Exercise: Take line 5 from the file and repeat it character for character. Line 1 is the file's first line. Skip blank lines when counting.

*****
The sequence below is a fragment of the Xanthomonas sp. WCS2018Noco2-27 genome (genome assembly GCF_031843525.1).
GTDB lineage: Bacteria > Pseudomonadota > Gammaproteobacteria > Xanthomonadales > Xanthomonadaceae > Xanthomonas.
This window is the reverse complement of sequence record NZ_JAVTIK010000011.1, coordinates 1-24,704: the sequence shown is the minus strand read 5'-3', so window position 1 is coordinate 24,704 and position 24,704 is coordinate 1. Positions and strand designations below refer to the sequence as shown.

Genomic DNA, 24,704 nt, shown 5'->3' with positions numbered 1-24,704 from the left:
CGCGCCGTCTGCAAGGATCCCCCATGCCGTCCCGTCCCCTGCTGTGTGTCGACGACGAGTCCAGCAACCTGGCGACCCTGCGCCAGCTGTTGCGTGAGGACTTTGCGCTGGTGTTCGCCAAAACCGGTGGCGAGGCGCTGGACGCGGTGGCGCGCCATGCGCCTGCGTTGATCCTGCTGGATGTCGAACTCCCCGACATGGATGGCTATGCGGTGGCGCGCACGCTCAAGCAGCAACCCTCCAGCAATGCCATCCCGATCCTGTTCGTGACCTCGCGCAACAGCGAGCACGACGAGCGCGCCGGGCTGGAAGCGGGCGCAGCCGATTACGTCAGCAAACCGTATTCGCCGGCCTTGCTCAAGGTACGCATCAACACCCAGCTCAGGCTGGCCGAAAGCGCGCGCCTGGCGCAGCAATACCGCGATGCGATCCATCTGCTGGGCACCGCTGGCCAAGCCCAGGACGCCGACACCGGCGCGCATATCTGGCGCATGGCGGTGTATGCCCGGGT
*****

CGCGCCGTCTGCAAGGATCCCCCATGCCGTCCCGTCCCCTGCTGTGTGTCGACGACGAGTCCAGCAACCTGGCGACCCTGCGCCAGCTGTTGCGTGAGGACTTTGCGCTGGTGTTCGCCAAAACCGGTGGCGAGGCGCTGGACGCGGTGGCGCGCCATGCGCCTGCGTTGATCCTGCTGGATGTCGAACTCCCCGACATGGATGGCTATGCGGTGGCGCGCACGCTCAAGCAGCAACCCTCCAGCAATGCCATCCCGATCCTGTTCGTGACCTCGCGCAACAGCGAGCACGACGAGCGCGCCGGGCTGGAAGCGGGCGCAGCCGATTACGTCAGCAAACCGTATTCGCCGGCCTTGCTCAAGGTACGCATCAACACCCAGCTCAGGCTGGCCGAAAGCGCGCGCCTGGCGCAGCAATACCGCGATGCGATCCATCTGCTGGGCACCGCTGGCCAAGCCCAGGACGCCGACACCGGCGCGCATATCTGGCGCATGGCGGTGTATGCCCGGGT